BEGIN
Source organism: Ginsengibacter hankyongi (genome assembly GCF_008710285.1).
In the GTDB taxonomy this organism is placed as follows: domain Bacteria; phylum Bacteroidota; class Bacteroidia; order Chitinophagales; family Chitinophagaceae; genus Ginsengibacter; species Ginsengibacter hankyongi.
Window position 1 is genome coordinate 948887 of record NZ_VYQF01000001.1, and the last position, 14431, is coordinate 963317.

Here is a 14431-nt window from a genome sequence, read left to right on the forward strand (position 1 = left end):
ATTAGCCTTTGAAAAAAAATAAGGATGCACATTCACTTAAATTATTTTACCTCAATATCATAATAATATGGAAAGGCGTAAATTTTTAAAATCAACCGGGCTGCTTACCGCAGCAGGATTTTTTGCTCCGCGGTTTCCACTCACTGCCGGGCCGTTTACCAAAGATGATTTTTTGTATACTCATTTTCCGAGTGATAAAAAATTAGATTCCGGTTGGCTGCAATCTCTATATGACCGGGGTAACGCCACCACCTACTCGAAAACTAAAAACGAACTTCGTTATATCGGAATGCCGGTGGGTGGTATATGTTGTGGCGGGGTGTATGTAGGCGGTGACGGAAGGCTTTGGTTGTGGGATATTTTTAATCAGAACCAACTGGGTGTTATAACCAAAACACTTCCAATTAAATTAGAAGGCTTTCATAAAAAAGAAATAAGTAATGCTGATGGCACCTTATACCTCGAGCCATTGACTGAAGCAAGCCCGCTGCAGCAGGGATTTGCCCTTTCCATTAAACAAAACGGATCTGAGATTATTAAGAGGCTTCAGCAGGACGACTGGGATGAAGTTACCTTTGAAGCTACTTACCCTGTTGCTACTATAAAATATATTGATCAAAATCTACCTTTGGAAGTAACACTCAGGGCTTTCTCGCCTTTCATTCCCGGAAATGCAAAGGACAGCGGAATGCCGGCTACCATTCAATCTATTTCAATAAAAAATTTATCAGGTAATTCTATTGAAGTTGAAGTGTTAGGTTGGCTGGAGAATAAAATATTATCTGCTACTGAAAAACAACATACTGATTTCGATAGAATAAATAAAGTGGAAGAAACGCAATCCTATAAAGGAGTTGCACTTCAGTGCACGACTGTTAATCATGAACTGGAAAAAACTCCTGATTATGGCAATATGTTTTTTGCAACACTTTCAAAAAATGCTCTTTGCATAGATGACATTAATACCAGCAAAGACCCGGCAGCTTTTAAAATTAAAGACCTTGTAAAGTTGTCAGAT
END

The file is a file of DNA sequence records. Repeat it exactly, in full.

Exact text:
Source organism: Ginsengibacter hankyongi (genome assembly GCF_008710285.1).
In the GTDB taxonomy this organism is placed as follows: domain Bacteria; phylum Bacteroidota; class Bacteroidia; order Chitinophagales; family Chitinophagaceae; genus Ginsengibacter; species Ginsengibacter hankyongi.
Window position 1 is genome coordinate 948887 of record NZ_VYQF01000001.1, and the last position, 14431, is coordinate 963317.

Here is a 14431-nt window from a genome sequence, read left to right on the forward strand (position 1 = left end):
ATTAGCCTTTGAAAAAAAATAAGGATGCACATTCACTTAAATTATTTTACCTCAATATCATAATAATATGGAAAGGCGTAAATTTTTAAAATCAACCGGGCTGCTTACCGCAGCAGGATTTTTTGCTCCGCGGTTTCCACTCACTGCCGGGCCGTTTACCAAAGATGATTTTTTGTATACTCATTTTCCGAGTGATAAAAAATTAGATTCCGGTTGGCTGCAATCTCTATATGACCGGGGTAACGCCACCACCTACTCGAAAACTAAAAACGAACTTCGTTATATCGGAATGCCGGTGGGTGGTATATGTTGTGGCGGGGTGTATGTAGGCGGTGACGGAAGGCTTTGGTTGTGGGATATTTTTAATCAGAACCAACTGGGTGTTATAACCAAAACACTTCCAATTAAATTAGAAGGCTTTCATAAAAAAGAAATAAGTAATGCTGATGGCACCTTATACCTCGAGCCATTGACTGAAGCAAGCCCGCTGCAGCAGGGATTTGCCCTTTCCATTAAACAAAACGGATCTGAGATTATTAAGAGGCTTCAGCAGGACGACTGGGATGAAGTTACCTTTGAAGCTACTTACCCTGTTGCTACTATAAAATATATTGATCAAAATCTACCTTTGGAAGTAACACTCAGGGCTTTCTCGCCTTTCATTCCCGGAAATGCAAAGGACAGCGGAATGCCGGCTACCATTCAATCTATTTCAATAAAAAATTTATCAGGTAATTCTATTGAAGTTGAAGTGTTAGGTTGGCTGGAGAATAAAATATTATCTGCTACTGAAAAACAACATACTGATTTCGATAGAATAAATAAAGTGGAAGAAACGCAATCCTATAAAGGAGTTGCACTTCAGTGCACGACTGTTAATCATGAACTGGAAAAAACTCCTGATTATGGCAATATGTTTTTTGCAACACTTTCAAAAAATGCTCTTTGCATAGATGACATTAATACCAGCAAAGACCCGGCAGCTTTTAAAATTAAAGACCTTGTAAAGTTGTCAGAT